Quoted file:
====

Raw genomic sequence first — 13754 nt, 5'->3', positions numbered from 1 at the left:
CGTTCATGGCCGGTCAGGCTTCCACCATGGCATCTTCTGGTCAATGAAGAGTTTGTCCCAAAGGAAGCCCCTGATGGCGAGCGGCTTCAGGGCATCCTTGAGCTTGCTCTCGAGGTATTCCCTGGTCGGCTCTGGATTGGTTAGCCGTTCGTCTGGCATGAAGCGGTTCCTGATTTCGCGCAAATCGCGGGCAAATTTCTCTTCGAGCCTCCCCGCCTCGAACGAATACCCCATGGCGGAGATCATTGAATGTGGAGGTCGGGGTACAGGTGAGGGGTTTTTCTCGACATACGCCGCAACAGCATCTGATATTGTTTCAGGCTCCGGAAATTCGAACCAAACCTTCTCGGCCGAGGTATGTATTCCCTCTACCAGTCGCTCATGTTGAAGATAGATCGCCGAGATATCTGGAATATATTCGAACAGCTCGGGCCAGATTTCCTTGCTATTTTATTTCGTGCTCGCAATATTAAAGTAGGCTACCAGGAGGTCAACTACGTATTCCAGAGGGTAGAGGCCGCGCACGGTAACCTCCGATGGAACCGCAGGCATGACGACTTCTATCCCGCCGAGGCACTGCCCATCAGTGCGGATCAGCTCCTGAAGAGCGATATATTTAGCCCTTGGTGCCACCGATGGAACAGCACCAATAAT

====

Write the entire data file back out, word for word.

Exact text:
Raw genomic sequence first — 13754 nt, 5'->3', positions numbered from 1 at the left:
CGTTCATGGCCGGTCAGGCTTCCACCATGGCATCTTCTGGTCAATGAAGAGTTTGTCCCAAAGGAAGCCCCTGATGGCGAGCGGCTTCAGGGCATCCTTGAGCTTGCTCTCGAGGTATTCCCTGGTCGGCTCTGGATTGGTTAGCCGTTCGTCTGGCATGAAGCGGTTCCTGATTTCGCGCAAATCGCGGGCAAATTTCTCTTCGAGCCTCCCCGCCTCGAACGAATACCCCATGGCGGAGATCATTGAATGTGGAGGTCGGGGTACAGGTGAGGGGTTTTTCTCGACATACGCCGCAACAGCATCTGATATTGTTTCAGGCTCCGGAAATTCGAACCAAACCTTCTCGGCCGAGGTATGTATTCCCTCTACCAGTCGCTCATGTTGAAGATAGATCGCCGAGATATCTGGAATATATTCGAACAGCTCGGGCCAGATTTCCTTGCTATTTTATTTCGTGCTCGCAATATTAAAGTAGGCTACCAGGAGGTCAACTACGTATTCCAGAGGGTAGAGGCCGCGCACGGTAACCTCCGATGGAACCGCAGGCATGACGACTTCTATCCCGCCGAGGCACTGCCCATCAGTGCGGATCAGCTCCTGAAGAGCGATATATTTAGCCCTTGGTGCCACCGATGGAACAGCACCAATAAT